When Lynes Sloss was born six weeks before his due date, he was so tiny that his mother — the designer and antiques dealer Nina Sloss — took a peek at him and nicknamed him on the spot.
“She was fond of doing that — devising exotic names for people,” said Sloss. “She called me ‘Poco,’ and Poco it has been ever since.”
Poco Sloss may have been tiny when he was born, but come Tuesday, he’ll play a gigantic role in New Orleans’ Carnival tradition when he dons the mantle of Rex, King of Carnival.
A self-confessed “nerd” who adores everything mechanical, Sloss said he was stunned to have been selected for the position.
“I’ve been a member of the Rex organization for 35 years and eventually became a lieutenant (one of the masked and plumed men on horseback), and for the past few years, I’ve served as ball chairman. I had a terrific candidate for Rex in mind when we met last fall to talk about choosing a king, but suddenly everyone around the table turned in unison and pointed at me,” he recalled. “They must have rehearsed it, because their timing was perfect. I was so surprised, I probably blushed.”
Sloss, 65, is the co-founder and owner of Bellwether Technology Corp., a company that started in 1980 as a retailer of personal computers and has developed into an outfit with an expansive and diverse portfolio of clients who rely on it for networking, cloud support and just about anything they need in the realm of information technology.
It isn’t easy to fool Sarah Jane Freeman. The University of Virginia junior has made the Dean’s List every semester in her first 2½ years of c…
Sloss employs 50 people in his downtown New Orleans office, a number that has grown as the field of technology has advanced.
“Looking back, I can’t think of another Rex who was involved in an IT-based business like this one. I think it gives me a slightly different perspective on things,” said Sloss, who admitted that he still loves to tinker with machines.
“When I was a kid, you’d come in my room and there would be televisions, phones — all sorts of things — that I had dismantled. If you came upstairs in my house today, it wouldn’t look any different,” he said.
The crowd watching the monarch wave from his throne Tuesday may have difficulty picturing the man before them in tights and ermine working away like Morgus in his home “laboratory” on his personal “IOT” project.
“IOT stands for the Internet of Things, and it’s based on the idea that we can improve everyone’s quality of life if we can get objects — the oven, the clock, your cellphone — to ‘talk’ to each other,” he explained.
From his perch on the king’s float, Sloss will lead a procession of 26 additional floats that embody the theme “New Orleans, the First 100 Years.” Designed by Henri Schindler and built by Barry Kern, the floats pay tribute to those who helped mold the fundamental character of the city.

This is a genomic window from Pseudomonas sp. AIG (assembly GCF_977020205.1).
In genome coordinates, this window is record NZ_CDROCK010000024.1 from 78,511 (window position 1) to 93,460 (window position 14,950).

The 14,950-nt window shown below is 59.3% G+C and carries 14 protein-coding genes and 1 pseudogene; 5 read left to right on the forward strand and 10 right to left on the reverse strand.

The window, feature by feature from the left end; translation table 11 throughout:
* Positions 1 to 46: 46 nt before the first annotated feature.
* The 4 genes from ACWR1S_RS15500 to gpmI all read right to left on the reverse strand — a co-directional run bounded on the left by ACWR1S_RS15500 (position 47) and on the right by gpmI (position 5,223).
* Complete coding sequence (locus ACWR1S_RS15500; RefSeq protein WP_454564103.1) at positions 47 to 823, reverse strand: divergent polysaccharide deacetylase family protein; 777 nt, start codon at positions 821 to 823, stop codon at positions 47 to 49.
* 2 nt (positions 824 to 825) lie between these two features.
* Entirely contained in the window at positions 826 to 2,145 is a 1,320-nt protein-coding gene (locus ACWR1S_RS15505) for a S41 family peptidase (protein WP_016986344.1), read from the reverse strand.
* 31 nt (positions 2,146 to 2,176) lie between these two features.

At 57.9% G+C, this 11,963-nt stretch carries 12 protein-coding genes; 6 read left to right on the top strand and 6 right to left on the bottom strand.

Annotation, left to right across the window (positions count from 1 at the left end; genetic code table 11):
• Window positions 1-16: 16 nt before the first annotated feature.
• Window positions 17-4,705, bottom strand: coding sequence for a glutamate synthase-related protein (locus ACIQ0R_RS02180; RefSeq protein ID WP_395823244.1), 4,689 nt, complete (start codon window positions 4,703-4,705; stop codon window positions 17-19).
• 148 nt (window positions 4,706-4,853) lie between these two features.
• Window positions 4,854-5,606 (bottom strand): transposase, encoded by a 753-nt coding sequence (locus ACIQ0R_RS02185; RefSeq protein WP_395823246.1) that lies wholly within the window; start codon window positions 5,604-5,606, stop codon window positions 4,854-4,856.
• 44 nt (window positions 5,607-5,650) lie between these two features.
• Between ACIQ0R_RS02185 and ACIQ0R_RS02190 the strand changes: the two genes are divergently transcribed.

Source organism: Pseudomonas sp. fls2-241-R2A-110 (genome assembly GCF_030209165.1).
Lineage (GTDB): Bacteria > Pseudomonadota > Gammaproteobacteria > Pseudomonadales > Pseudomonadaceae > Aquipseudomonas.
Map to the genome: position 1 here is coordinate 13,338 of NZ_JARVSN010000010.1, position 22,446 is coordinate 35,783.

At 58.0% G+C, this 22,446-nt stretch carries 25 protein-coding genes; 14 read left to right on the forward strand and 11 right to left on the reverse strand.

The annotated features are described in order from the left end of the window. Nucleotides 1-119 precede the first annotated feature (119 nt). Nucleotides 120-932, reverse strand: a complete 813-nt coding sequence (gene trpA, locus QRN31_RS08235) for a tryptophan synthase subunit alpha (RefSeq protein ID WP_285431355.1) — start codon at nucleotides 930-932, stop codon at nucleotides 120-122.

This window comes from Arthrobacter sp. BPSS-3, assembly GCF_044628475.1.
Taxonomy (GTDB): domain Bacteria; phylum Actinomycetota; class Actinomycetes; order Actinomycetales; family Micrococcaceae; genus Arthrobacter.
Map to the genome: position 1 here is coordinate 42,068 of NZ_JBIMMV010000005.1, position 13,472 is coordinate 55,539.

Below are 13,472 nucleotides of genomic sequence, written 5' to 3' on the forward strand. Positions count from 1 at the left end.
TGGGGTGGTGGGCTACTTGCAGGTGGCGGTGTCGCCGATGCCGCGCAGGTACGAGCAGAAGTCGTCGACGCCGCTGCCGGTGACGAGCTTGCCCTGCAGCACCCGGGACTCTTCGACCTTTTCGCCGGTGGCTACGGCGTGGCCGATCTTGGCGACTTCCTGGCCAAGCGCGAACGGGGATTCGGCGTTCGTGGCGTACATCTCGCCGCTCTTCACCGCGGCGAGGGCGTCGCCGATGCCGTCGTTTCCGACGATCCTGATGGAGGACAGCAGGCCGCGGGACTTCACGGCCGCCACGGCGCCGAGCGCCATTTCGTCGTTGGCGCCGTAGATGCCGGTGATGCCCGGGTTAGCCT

There are floats dedicated to explorers Iberville and Bienville, the Chitimacha Indians, the Ursuline nuns and Marie Laveau. Others mark events in the city’s early history, including the Good Friday fire of 1788, yellow fever epidemics, the Louisiana Purchase and the Battle of New Orleans.
The procession even includes a float featuring Alejandro “Bloody” O’Reilly, the Irish-born Spanish governor of the Louisiana territory who quelled a French rebellion against Spanish rule by executing the six Frenchmen who led the uprising.
A native of New Orleans, Sloss has proved himself an able and committed civic leader. He served as chairman of the Bureau of Governmental Research, a member of the City Planning Commission and, most recently, president pro-tem of the New Orleans Public Belt Railroad Commission. He has chaired the boards of both the Audubon Nature Institute and the Louisiana Children’s Museum and is a member of the Board of Liquidation, City Debt.
Sloss and his wife, the former Eugenie Elizabeth Huger, have three children: Merrick, Alexander and Nina. When he isn’t chairing boards, reassembling toasters or rehearsing his royal wave, he enjoys spending his leisure time hunting ducks and flying airplanes.
He and a cadre of close friends built a duck hunting camp in Arkansas, only for the season to be the worst in nearly 30 years. His flying adventures have been more successful, as he has logged 1,000 hours and is instrument-certified.
“Most of the time when I fly, it isn’t to get from point A to point B,” Sloss said. “I just love the experience of being up in the sky, looking over the marshes and the coast.”
Having said that, Sloss allowed that on Ash Wednesday — when the parade is over and the ball is done — he does indeed have a destination in mind.
“I am going to take Liz on a trip to Florida for some relaxation,” he allowed. “Then on Monday, it’s back to work.”